Death certificates reveal link with choice of career

Work can be very bad for your health if you are in the wrong job. If you are a carpenter, fitter, electrician, plumber or gas fitter, you run an above average risk of dying from an asbestos-related disease.

If you are coal miner, there an abnormally high chance that you will die of pneumoconiosis, whereas if you are mining for any mineral other than coal, or working in a quarry, the risk is that silicosis will kill you.

And publicans, bar staff and kitchen staff, particularly if they are male, are statistically more likely than other people to be killed by drink.

The new statistics that show how work can kill come from a huge study by a research team led by Professor David Coggon of Southampton University, who took data from more than 40,000 death certificates issued during the 1990s to collate how people died and what jobs they had done in their lifetimes.

However, their research, published yesterday by the Office for National Statistics comes with a warning not to overinterpret the bald figures. "The results are purely statistical, which means that they cannot prove a causal link between an occupation and a disease, proving only evidence of a statistical association," the study's authors say.

For example, it is a fact that male hairdressers are much more likely than almost anyone else to die from Aids. But this does not in any case suggest that cutting hair causes Aids, because the statistics also show that women hairdressers are less likely than most people to die from the disease. There are other professional groups that are also at greater than average risk from Aids, including tailors, dressmakers, nurses, journalists and other literary and artistic types. Creative people, and people in certain trades in the construction industry, are also more likely than most to die from drug abuse.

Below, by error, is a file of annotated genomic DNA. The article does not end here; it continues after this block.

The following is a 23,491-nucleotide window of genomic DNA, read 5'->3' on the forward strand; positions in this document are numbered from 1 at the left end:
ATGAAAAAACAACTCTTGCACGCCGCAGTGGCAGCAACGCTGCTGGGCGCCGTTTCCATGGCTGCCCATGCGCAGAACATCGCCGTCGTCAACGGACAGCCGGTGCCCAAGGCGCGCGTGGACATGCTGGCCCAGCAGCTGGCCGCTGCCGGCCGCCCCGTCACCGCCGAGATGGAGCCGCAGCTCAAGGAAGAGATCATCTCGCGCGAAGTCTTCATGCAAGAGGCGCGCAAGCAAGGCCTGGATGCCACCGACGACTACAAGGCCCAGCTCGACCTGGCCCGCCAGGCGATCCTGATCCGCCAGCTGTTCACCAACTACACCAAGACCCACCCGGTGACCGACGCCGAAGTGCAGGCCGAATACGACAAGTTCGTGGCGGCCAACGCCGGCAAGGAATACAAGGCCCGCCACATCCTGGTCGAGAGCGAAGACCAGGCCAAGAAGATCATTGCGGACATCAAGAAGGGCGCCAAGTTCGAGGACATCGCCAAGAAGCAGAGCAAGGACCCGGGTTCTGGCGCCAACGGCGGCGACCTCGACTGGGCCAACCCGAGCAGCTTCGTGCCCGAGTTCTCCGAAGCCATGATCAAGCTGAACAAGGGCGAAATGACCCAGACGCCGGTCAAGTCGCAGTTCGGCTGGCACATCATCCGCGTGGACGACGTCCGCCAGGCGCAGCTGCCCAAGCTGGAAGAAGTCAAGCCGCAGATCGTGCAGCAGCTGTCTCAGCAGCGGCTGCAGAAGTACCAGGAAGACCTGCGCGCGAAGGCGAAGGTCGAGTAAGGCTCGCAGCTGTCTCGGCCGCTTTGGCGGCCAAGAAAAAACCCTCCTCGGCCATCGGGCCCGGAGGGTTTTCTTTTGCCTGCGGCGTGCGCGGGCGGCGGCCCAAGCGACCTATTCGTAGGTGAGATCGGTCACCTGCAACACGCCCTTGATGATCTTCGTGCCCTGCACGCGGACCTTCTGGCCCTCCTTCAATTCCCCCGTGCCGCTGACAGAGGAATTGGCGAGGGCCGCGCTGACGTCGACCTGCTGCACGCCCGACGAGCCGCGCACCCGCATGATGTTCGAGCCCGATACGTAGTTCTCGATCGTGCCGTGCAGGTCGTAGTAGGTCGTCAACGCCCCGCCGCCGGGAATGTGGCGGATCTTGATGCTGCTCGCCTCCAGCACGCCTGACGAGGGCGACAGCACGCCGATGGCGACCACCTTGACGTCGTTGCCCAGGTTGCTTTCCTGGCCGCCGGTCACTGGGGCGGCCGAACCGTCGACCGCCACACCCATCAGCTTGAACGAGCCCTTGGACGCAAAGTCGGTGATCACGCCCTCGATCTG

Another mystery, which has shown up previously in statistical surveys of this kind, is an unusually high death rate from lymphatic cancer among schoolteachers and university lecturers. There have been serious studies trying to pinpoint whether there is something in the classroom or a lecture hall that is silently killing them, but so far, none has been uncovered.

However, one bright statistician has noticed that the same professional group has a very low death rate from lung cancer or heart disease. By behaving sensibly, they have seemingly avoided the commonest killers, but still have to die from something. Hence what the statisticians call the "spurious consequence" of an unusually high incidence of a different cancer.

The figures also reveal that doctors, dentists, vets, nurses, and women working in the ambulance service are more likely than most people to commit suicide. That should not be taken to mean that their work drives them to despair. What it shows is that when health workers feel suicidal, they have the know-how to kill themselves, and the means are readily to hand.

The statistics also suggested that if you work behind a bar, or you are a man working in the construction industry you are unusually likely to be murdered. For bar staff, that may be a hazard of working among people fuelled by drink. Among construction workers the cause is not, so far as is known, the work itself that draws violence.

Statistically, by far the most dangerous thing anyone can do during the course of their work – perhaps not surprisingly – is drive a car. During the period covered by the study, about 130 men and five women were killed each year by accidents at work, and more than 50 of those were in car accidents.